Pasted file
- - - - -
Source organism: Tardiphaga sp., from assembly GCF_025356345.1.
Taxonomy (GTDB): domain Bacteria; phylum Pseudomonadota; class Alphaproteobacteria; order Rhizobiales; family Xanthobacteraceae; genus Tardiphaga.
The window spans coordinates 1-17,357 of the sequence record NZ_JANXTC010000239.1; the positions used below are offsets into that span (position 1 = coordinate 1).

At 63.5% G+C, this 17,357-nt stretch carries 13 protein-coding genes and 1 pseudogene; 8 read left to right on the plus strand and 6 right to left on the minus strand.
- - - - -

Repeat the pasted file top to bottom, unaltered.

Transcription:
Source organism: Tardiphaga sp., from assembly GCF_025356345.1.
Taxonomy (GTDB): domain Bacteria; phylum Pseudomonadota; class Alphaproteobacteria; order Rhizobiales; family Xanthobacteraceae; genus Tardiphaga.
The window spans coordinates 1-17,357 of the sequence record NZ_JANXTC010000239.1; the positions used below are offsets into that span (position 1 = coordinate 1).

At 63.5% G+C, this 17,357-nt stretch carries 13 protein-coding genes and 1 pseudogene; 8 read left to right on the plus strand and 6 right to left on the minus strand.